Book Review: Darling by K. Ancrum

Hi friends! Today I’m coming at you with a review of “Darling” by K. Ancrum, a twisty YA thriller that is a modern reimagining of Peter Pan. On sale now!

An eARC was provided to me by Macmillan through NetGalley. All thoughts and opinions are my own. Read on to check out my review and learn more about the book and author!


A teen girl finds herself lost on a dangerous adventure in this YA thriller by the acclaimed author of The Wicker King and The Weight of the Stars—reimagining Peter Pan for today’s world.

On Wendy Darling’s first night in Chicago, a boy called Peter appears at her window. He’s dizzying, captivating, beautiful—so she agrees to join him for a night on the town.

Wendy thinks they’re heading to a party, but instead they’re soon running in the city’s underground. She makes friends—a punk girl named Tinkerbelle and the lost boys Peter watches over. And she makes enemies—the terrifying Detective Hook, and maybe Peter himself, as his sinister secrets start coming to light. Can Wendy find the courage to survive this night—and make sure everyone else does, too?

Acclaimed author K. Ancrum has re-envisioned Peter Pan with a central twist that will send all your previous memories of J. M. Barrie’s classic permanently off to Neverland.

Content Warnings for “Darling” can be found here.

My Thoughts

I would consider myself a Peter Pan stan. I adore the original story and it’s creepy vibe, and I love, love, love reading/watching/listening to any sort of reimagining of it from the Disney Peter Pan to the more unique and darker Pans. So, when I first read the synopsis of “Darling” by K. Ancrum, I knew I had to check it out, and oh am I glad I did.

One thing I loved from the start about “Darling,” was the representation we got of these characters who are typically portrayed as cis white people (aside from Tiger Lily, obvi). We have many characters who are people of color, Wendy herself being Black. And there is so much LGBTQ+ rep. Tinkerbelle and Ominotago (K. Ancrum’s Tiger Lilly replacement) are bi, Eleanor (Wendy’s best friend) is a lesbian, Fyodor is a biromantic asexual, and Curly is “questioning.”

At its core, this book is about found family. But it is also about the vulnerabilities kids, especially BIPOC queer kids, face when they feel like they don’t have a place they belong and thus go out and try to find a place they do. It’s about the abuse many of these kids with these backgrounds face and accept, disguised as kindness and the family they seek.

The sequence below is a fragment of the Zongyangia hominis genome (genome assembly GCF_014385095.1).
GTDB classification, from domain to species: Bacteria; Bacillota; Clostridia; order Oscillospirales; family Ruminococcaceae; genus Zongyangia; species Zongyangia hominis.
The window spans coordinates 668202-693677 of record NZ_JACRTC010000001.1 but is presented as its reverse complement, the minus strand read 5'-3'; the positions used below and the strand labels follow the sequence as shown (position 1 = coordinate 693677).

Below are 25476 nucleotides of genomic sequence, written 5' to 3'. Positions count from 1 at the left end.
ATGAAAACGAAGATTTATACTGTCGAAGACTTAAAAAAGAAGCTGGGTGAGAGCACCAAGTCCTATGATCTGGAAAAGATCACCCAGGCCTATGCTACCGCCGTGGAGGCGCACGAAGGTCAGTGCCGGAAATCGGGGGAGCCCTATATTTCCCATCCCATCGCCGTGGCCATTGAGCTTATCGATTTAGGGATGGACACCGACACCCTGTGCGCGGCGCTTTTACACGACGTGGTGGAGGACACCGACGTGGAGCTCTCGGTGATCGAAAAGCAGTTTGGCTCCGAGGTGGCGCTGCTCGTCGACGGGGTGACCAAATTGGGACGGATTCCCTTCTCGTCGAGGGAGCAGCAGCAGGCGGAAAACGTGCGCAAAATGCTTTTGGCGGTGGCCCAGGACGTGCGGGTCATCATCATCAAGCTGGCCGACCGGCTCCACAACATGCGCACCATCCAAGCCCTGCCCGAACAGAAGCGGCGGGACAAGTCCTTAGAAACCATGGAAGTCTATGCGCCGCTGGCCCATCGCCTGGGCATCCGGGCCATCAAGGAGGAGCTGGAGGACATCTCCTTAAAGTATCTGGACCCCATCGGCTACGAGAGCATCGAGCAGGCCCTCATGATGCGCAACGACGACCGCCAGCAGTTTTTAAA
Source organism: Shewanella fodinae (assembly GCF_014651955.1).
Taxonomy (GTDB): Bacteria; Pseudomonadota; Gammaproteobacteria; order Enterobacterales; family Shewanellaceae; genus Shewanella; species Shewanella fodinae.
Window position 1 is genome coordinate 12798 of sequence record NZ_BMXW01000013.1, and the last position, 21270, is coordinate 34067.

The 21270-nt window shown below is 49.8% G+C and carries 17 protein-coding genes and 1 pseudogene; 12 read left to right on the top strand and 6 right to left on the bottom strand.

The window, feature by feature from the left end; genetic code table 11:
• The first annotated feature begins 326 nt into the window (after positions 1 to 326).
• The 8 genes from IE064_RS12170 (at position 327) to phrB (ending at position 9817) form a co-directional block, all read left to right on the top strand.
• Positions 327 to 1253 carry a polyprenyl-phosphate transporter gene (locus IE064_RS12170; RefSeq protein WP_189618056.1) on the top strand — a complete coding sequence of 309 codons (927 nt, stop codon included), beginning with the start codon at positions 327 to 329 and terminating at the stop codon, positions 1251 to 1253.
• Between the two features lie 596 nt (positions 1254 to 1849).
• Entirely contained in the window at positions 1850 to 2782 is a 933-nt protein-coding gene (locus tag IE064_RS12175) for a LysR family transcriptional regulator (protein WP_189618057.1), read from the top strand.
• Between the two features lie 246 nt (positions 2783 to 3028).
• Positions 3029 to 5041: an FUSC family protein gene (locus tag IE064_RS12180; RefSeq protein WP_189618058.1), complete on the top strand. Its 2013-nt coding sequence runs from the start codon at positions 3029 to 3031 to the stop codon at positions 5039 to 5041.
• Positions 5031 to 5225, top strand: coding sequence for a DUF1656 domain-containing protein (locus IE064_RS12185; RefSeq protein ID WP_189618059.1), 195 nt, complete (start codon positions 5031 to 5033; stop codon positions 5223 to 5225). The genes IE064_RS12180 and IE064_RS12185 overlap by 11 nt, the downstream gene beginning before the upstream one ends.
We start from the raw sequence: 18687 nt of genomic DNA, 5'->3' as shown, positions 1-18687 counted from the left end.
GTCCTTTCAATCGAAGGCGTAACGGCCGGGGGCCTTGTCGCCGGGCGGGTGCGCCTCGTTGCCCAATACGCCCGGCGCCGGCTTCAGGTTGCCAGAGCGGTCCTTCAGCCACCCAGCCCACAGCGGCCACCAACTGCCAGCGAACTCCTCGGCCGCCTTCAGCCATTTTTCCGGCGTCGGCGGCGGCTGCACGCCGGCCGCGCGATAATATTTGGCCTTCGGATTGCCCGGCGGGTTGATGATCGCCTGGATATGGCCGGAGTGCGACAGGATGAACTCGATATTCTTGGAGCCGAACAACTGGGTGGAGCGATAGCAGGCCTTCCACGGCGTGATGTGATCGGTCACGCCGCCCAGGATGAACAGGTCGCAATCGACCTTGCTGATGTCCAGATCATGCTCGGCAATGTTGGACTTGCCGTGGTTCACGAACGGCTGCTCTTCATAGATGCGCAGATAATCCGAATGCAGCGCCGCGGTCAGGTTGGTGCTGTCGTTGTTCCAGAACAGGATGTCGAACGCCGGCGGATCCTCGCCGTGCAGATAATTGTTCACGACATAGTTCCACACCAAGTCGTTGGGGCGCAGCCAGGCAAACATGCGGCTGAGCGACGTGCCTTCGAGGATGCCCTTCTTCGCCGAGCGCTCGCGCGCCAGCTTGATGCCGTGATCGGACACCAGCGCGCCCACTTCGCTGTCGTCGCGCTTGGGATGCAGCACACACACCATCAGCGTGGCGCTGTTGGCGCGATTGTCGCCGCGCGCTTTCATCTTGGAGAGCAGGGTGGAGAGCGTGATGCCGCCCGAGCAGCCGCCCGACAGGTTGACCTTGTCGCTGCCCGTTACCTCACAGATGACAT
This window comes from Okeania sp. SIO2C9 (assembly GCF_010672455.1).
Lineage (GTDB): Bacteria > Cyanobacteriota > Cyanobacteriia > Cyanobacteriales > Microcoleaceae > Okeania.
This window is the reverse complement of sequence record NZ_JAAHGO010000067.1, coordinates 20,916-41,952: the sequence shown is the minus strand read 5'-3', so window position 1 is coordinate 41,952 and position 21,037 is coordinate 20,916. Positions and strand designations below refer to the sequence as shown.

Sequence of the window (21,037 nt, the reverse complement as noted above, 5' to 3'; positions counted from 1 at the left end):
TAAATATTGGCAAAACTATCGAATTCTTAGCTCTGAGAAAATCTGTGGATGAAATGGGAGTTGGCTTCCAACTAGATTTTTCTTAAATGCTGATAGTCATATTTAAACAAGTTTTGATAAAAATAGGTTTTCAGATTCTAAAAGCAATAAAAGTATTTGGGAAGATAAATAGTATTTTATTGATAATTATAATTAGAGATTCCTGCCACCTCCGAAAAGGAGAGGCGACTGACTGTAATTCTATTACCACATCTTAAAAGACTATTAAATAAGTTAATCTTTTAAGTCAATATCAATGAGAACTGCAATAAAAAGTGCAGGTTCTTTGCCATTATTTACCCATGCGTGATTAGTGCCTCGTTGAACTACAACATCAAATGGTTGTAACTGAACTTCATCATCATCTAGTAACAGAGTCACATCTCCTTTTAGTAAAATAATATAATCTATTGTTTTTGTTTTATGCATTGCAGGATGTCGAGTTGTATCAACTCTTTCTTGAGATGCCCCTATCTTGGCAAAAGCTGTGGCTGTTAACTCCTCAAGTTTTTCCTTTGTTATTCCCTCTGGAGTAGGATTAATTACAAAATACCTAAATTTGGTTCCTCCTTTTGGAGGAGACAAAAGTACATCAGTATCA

The way K. Ancrum parallel’s the original story of Peter Pan with this twisty modern thriller is incredible. You sort of go into the book and the first few chapters almost feel childish, and are so close to the story of Peter Pan, that you begin to wonder if someone is going to start throwing around pixie dust and start flying. But ever so slowly and carefully, the layers are peeled back. For the entire book, we’re aware that something is off about Peter, and that everyone is keeping some sort of secret from Wendy. And when the big reveal happens, it’s downright chilling.

I, for some reason, decided to finish reading what I had left of “Darling” well past midnight, in my pitch black bedroom, the only light coming from my Kindle screen. When I finally got to the twist of the story, I felt so creeped out that I literally had to sit up in bed and move so my back was against the wall. K. Ancrum absolutely smashed the reveal, and once I finally learned everything, the entire book fell into place in my brain. It was incredible.

“Darling” comes at my highest recommendation for any fellow Peter Pan stans, or for anyone who loves a dark YA thriller with a good twist.

★★★★☆ = Excellent.

About The Author

Photo Credit: Jasemine Denise (2018)

K. Ancrum, is the author of  the award winning thriller THE WICKER KING,  a lesbian romance THE WEIGHT OF THE STARS and the upcoming Peter Pan thriller DARLING. K. is a Chicago native passionate about diversity and representation in young adult fiction. She currently writes most of her work in the lush gardens of the Chicago Art Institute. 

Published by Selina Falcon

Reader. Writer. Live music addict.

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